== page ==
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TikTok is an app that originated in China but launched internationally in 2017. The service is owned by Beijing-based ByteDance.
According to The Intercept, the content policies are drafted in Chinese by ByteDance, translated into “rough English,” then distributed to 12 global offices.
In the document, which can be read in full online, a host of traits were deemed undesirable to be shown in content, including:
- “Abnormal body shape, chubby, have obvious beer belly, obese, or too thin (not limited to: dwarf, acromegaly)
- Ugly facial looks (not limited to: disformatted face, fangs, lack of front teeth, senior people with too many wrinkles, obvious facial scars)
- Facial deformities (not limited to: eye disorders, crooked mouth disease and other disabilities)
- The shooting environment is shabby and dilapidated, such as, not limited to: slums, rural fields (rural beautiful natural scenery could be exempted), dilapidated housing, construction sites, etc.”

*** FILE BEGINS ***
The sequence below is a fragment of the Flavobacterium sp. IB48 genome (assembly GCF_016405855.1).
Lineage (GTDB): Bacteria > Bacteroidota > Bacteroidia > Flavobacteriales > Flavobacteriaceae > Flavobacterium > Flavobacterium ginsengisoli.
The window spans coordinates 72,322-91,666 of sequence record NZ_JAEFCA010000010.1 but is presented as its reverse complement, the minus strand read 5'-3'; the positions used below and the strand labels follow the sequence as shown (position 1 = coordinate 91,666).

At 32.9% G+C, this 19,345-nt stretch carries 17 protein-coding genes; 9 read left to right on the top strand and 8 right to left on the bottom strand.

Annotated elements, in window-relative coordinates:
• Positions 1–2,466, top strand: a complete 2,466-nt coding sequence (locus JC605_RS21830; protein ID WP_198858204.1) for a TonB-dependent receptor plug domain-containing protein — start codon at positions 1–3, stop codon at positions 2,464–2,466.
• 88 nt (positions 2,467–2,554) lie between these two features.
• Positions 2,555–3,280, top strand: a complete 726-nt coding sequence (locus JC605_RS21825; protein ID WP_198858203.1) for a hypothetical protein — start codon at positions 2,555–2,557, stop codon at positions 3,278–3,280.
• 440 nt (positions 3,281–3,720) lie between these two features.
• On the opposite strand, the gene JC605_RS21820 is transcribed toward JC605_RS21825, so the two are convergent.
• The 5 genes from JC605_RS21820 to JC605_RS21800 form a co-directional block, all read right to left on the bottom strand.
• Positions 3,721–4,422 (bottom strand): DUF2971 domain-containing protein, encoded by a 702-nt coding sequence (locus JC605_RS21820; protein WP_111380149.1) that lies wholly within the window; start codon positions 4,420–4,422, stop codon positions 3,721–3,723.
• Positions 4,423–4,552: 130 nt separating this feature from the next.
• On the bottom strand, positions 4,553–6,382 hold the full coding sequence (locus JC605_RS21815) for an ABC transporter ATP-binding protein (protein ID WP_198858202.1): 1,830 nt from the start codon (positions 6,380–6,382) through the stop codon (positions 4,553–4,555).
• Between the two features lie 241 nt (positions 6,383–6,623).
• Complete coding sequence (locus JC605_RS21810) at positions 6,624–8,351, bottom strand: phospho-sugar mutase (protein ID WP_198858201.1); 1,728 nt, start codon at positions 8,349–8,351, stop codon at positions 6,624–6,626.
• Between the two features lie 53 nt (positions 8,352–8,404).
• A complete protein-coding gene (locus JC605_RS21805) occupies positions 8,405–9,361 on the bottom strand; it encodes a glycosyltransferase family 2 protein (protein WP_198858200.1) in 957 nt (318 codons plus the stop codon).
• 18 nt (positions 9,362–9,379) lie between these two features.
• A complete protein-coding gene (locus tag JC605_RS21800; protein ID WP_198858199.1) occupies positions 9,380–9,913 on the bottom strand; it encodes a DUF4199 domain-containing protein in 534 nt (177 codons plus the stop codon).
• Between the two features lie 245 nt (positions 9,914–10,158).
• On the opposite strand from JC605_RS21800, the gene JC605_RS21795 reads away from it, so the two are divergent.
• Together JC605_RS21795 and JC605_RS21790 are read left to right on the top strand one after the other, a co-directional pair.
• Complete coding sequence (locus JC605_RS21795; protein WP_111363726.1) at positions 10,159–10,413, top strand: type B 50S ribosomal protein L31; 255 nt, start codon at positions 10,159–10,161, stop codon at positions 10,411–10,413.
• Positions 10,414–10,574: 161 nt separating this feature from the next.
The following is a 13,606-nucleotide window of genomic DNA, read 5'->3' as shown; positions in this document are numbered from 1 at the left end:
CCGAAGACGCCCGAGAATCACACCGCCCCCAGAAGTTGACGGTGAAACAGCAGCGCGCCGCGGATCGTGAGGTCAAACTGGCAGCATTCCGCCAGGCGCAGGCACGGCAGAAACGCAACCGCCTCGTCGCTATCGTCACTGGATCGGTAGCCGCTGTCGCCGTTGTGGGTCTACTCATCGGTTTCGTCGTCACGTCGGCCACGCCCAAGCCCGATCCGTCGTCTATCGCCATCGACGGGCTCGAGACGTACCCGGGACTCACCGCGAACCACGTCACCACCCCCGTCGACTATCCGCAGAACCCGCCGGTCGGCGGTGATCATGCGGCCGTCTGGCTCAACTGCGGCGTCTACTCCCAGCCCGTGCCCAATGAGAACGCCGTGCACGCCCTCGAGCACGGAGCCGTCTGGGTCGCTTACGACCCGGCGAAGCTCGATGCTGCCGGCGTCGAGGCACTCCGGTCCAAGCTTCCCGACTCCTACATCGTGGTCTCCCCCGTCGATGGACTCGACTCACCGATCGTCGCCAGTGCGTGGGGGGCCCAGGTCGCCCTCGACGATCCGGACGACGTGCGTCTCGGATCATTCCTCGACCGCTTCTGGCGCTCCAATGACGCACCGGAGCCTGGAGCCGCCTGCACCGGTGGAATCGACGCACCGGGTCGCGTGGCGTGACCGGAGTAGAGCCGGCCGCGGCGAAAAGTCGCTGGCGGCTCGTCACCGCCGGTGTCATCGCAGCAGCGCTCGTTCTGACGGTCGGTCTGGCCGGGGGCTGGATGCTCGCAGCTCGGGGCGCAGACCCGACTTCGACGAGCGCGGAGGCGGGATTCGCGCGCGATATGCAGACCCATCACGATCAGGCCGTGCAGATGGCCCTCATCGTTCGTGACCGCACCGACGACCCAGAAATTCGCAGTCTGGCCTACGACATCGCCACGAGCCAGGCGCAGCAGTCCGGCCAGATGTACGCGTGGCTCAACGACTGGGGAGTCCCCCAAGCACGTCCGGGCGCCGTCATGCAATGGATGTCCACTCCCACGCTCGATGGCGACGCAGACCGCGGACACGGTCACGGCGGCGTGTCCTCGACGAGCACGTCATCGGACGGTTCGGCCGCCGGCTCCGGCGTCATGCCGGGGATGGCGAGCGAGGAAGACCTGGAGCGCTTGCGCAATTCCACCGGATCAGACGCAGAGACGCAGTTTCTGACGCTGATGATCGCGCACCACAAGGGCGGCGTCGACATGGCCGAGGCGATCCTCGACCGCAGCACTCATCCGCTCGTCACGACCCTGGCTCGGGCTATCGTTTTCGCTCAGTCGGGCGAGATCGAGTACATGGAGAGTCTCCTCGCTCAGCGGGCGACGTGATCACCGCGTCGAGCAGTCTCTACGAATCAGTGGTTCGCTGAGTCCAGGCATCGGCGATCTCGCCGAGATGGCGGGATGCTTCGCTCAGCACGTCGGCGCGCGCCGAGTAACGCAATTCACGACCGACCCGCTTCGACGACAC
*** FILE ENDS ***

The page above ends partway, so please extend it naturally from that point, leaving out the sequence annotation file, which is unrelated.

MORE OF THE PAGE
A second leaked document shows that TikTok advocates for controversial or political content to be censored or banned.
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The rationale behind these policies seems to be an aggressive appeal to gain new users on the novel social media video app.
For example, the “shabby” environment guideline is explained by the fact that “This kind of environment is not that suitable for new users for being less fancy and appealing.”
These policies are shrouded in corporate politics. Josh Gartner, a TikTok spokesperson, said the documents were meant to be “anti-bullying” and to prevent “hate speech,” but were no longer in use.
The Intercept also suggested that the parent-company ByteDance hires out contractors posing as users to pad feeds with content previously posted on Instagram that fit the desired look and feel of TikTok.
"Like all platforms, we have policies that protect our users, and protect national security, for example banning any accounts that promote hate speech or terrorism, as outlined in our Community Standards," Gartner wrote in an emailed statement.
The company reportedly did not respond to The Intercept’s claim about contractors posing as users to further perpetuate ideal content.
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